A seriously ill newborn baby has arrived in Australia after an urgent medical evacuation from Bali.
Seven-week-old Lucky Ahimsa was met in Bali by a team of Australian paediatricians on Monday before being boarded onto a flight to Brisbane in the afternoon.
The flight landed just before 10pm on Monday night with Baby Lucky transported immediately to an ambulance and rushed to hospital.
Honey Ahimsa, the baby’s mother, shared an update to Instagram in the early hours of Tuesday morning, revealing their “strong girl did very well on the plane”.
“It was a long and nerve racking journey though we were made to feel very safe by being in such capable hands,” she wrote.
“There were no complications.”
She said one of Australia’s top paediatric doctors and a specialist intensive care paediatric nurse were on board the flight.
Queensland-based Medical Rescue confirmed over the weekend it would help the desperate family with the time-sensitive operation.
Ms Ahimsa made a frantic plea for help last week after realising the Bali hospital they were in did not have the medical equipment or specialist care she would need to survive.
“This is going to be a big journey for Lucky,” Ms Ahimsa wrote on social media in an Instagram story.
“Nerves are high but my baby girl is a fighter, refusing to give up.
“Lucky has been given the all clear to fly and today we will make our way to Australia.”
Lucky has been on a ventilator since she arrived at the Siloam Hospital in Denpasar on Wednesday last week.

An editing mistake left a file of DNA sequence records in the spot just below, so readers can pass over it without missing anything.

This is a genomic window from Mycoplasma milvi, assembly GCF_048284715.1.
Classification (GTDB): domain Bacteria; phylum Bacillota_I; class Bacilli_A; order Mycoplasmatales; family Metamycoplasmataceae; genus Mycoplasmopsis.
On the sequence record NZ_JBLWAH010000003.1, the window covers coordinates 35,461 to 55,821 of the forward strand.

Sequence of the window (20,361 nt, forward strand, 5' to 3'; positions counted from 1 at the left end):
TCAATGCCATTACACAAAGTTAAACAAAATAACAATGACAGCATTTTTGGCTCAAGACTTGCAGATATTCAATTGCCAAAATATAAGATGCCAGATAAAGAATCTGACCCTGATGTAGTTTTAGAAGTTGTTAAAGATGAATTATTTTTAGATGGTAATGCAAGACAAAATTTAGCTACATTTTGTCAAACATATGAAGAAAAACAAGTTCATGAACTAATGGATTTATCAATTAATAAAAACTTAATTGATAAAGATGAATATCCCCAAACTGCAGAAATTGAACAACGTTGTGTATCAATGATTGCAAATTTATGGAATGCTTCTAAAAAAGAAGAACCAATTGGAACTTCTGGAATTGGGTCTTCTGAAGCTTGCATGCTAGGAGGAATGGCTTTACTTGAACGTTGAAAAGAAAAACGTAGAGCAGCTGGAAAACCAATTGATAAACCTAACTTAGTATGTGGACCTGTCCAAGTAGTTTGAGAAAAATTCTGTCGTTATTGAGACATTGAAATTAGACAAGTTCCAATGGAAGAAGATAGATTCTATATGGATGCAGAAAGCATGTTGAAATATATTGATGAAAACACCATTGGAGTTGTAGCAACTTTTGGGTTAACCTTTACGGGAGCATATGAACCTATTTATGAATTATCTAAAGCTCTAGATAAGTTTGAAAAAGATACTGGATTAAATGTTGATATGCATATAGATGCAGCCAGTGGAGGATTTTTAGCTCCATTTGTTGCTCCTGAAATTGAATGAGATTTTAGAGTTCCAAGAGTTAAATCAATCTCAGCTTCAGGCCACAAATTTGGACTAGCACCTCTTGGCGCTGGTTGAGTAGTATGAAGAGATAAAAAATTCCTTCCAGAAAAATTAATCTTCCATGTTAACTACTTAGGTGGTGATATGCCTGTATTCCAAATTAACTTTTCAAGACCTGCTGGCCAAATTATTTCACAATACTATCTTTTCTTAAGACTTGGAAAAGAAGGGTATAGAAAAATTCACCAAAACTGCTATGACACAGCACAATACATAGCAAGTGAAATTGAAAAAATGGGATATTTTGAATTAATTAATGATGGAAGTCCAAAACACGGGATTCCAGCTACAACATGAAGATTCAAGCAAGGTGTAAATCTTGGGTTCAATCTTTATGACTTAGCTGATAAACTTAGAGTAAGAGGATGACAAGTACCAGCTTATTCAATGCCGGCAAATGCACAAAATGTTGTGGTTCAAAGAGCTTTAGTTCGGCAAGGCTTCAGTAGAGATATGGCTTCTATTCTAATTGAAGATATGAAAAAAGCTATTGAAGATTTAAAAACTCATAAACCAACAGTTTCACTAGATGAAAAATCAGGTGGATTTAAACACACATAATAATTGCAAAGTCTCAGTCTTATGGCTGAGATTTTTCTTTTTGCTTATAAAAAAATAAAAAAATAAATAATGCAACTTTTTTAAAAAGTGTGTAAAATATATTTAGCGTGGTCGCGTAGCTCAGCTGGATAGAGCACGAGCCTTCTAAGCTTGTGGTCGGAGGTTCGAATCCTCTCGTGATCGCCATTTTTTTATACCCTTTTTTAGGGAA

Doctors told the mum and her fiance Pan that their baby girl might not make it and had a 50 per cent chance of survival at best.
A GoFundMe created on behalf of the family has raised more than $190,000 to cover the cost of the medical evacuation flight and the newborn’s medical bills that cost the family up to $8000 a day.
“Waiting for the clear for her to fly as she is in such an unstable state at this point,” family friend Natalie Saper wrote on the fundraising page last week.
The newborn has a severe bacterial infection that took a “serious toll on her lungs”, making it difficult for her to breathe.
“Lucky has been given a 50/50 chance of survival and getting her on an air ambulance flight to Australia is her best chance! Please help save this beautiful baby girls life!,” Ms Saper said.
Medical Rescue director of operations John Turley said there was a “long way to go” for Baby Lucky and the family was still very concerned about her condition.
“It’s obviously been a very stressful time for them as we can all imagine,” he told Sunrise.
The specialist paediatric team arrived in Bali on Monday morning and is assisting the Ahimsa family from the hospital.
“Once the hospital gives clearance for baby Lucky to come, we will bring her back hopefully later today,” Mr Turley said.
The Ahimsa family secured the medical evacuation flight last week but were unable to board the flight while the newborn was in an unstable condition.
“Towards the end of last week we weren’t able to make this mission due to her status but she is stabilised enough at the moment,” Mr Turley said.
“There is a small window that we have decided to seize the initiative.”